Due to the pandemic, the book launch does not look much like originally planned. Aside from the sensible cancellation of events, it feels very strange to be promoting anything right now. (This particular conundrum must be especially tough for novelists, who have far more riding on the reception of their book than any individual author in an anthology, and the publishers and booksellers with their notoriously low margins.) But people need stories—all different kinds of stories—throughout their lives, and particularly during times of stress. So please consider this promotion a bit less “ooh ooh pick me” and more “hey, this is a thing that’s out in the world, maybe you’ll like it, or know someone else who might.”

Eighteen (XVIII)

Cover art for XVIIII’m very pleased to announce that my story “Like Gold Upon Her Tongue” will appear in the anthology Eighteen (XVIII), edited by Mark Teppo and scheduled for publication by Underland Press in March 2020.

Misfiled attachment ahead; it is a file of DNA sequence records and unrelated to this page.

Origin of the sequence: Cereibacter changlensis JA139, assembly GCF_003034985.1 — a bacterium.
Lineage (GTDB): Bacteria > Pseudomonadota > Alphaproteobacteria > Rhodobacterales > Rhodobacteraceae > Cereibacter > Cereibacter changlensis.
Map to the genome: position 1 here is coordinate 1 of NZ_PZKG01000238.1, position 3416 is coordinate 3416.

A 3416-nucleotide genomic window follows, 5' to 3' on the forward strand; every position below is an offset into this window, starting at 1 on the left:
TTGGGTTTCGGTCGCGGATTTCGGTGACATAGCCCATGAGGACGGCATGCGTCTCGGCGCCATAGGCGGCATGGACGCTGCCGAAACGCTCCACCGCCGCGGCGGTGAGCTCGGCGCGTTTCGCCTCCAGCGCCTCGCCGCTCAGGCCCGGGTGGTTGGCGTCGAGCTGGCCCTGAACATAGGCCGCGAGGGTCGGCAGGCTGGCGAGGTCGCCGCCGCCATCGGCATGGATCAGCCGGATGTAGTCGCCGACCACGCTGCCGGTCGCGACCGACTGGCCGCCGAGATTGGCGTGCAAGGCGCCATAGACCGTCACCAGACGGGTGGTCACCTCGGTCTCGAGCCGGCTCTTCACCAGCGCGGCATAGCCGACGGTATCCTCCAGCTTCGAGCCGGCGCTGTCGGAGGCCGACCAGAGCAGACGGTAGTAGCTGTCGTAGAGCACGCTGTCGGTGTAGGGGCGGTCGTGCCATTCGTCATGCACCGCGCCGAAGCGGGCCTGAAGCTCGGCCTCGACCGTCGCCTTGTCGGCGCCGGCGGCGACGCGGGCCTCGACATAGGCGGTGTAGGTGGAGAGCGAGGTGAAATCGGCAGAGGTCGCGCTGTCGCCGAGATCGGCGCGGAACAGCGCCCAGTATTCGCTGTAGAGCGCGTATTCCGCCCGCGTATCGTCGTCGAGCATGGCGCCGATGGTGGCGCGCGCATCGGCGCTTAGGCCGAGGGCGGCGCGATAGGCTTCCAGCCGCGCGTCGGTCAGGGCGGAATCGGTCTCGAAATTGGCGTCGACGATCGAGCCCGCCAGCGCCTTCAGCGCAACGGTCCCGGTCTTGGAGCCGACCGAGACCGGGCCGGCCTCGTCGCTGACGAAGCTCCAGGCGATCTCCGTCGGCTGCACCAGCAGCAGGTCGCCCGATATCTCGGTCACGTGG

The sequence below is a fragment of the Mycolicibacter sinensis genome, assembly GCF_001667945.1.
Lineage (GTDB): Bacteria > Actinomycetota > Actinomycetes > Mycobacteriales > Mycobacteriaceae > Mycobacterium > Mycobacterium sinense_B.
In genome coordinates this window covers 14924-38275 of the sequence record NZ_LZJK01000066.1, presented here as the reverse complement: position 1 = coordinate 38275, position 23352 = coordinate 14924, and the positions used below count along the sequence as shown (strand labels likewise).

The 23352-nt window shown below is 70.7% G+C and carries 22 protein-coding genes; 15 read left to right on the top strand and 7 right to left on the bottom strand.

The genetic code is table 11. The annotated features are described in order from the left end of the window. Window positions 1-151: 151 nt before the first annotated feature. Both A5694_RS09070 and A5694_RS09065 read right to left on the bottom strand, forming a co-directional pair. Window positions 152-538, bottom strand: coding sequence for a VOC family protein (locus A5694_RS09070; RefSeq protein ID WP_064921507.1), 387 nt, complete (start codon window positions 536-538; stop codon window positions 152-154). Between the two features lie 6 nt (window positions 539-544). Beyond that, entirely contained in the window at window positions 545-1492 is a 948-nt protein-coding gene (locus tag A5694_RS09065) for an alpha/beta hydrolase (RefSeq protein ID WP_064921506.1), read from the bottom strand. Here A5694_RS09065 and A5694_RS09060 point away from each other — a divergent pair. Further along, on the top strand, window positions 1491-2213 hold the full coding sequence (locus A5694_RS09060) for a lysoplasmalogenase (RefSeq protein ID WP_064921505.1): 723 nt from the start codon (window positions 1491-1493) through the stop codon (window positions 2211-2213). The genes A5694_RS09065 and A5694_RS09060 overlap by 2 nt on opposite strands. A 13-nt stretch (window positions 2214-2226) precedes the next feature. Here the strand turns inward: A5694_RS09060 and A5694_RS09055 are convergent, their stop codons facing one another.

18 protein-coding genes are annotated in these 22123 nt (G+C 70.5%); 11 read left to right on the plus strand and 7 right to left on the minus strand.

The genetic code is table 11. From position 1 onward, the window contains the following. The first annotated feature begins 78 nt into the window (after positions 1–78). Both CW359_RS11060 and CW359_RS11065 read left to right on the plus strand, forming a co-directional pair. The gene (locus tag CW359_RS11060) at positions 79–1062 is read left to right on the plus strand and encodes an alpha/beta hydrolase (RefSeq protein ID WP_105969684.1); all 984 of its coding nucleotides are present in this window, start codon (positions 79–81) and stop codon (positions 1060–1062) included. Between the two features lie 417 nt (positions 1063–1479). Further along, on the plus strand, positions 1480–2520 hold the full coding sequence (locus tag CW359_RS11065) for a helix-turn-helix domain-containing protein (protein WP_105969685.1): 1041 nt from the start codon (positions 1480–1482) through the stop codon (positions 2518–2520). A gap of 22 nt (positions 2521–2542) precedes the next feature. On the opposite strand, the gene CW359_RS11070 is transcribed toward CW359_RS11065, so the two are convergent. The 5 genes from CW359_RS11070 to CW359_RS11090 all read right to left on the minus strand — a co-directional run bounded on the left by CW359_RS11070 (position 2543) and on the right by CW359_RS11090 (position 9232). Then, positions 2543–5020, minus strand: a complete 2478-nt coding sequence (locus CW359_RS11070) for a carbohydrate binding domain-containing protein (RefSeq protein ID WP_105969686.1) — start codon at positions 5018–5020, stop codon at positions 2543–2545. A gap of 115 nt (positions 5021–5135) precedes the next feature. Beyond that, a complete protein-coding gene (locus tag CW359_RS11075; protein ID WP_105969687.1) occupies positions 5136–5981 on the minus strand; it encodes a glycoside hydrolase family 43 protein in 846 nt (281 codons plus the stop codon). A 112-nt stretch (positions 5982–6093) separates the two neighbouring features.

The book is part of the Underland Tarot series and promises stories of mischief and mayhem. The anthologies draw their themes from the Major Arcana; the eighteenth card is the Moon. The cover (which I adore) is an in-house Underland design based on a concept by Jennifer Tough. (She did the also-striking artwork for XIII, the first in the series, taking the Death card as its theme.)

I’ll be sharing the table of contents with Forrest Aguirre, Darin Bradley, Christopher East, Scott Edelman, Nicole Feldringer, Benjamin Gamblin, Ingrid Garcia, Emma Johnson-Rivard, Elizabeth Eve King, Jessie Kwak, Shannon Lawrence, Gerri Leen, Mark Mills, Jonathan Mosman, Christi Nogle, Tammie Painter, Josh Rountree, Erica Sage, Lorraine Schein, Richard Thomas, Wendy Wagner, John Waterfall, and Todd Zack. I’m looking forward to see how they play with the anthology’s theme.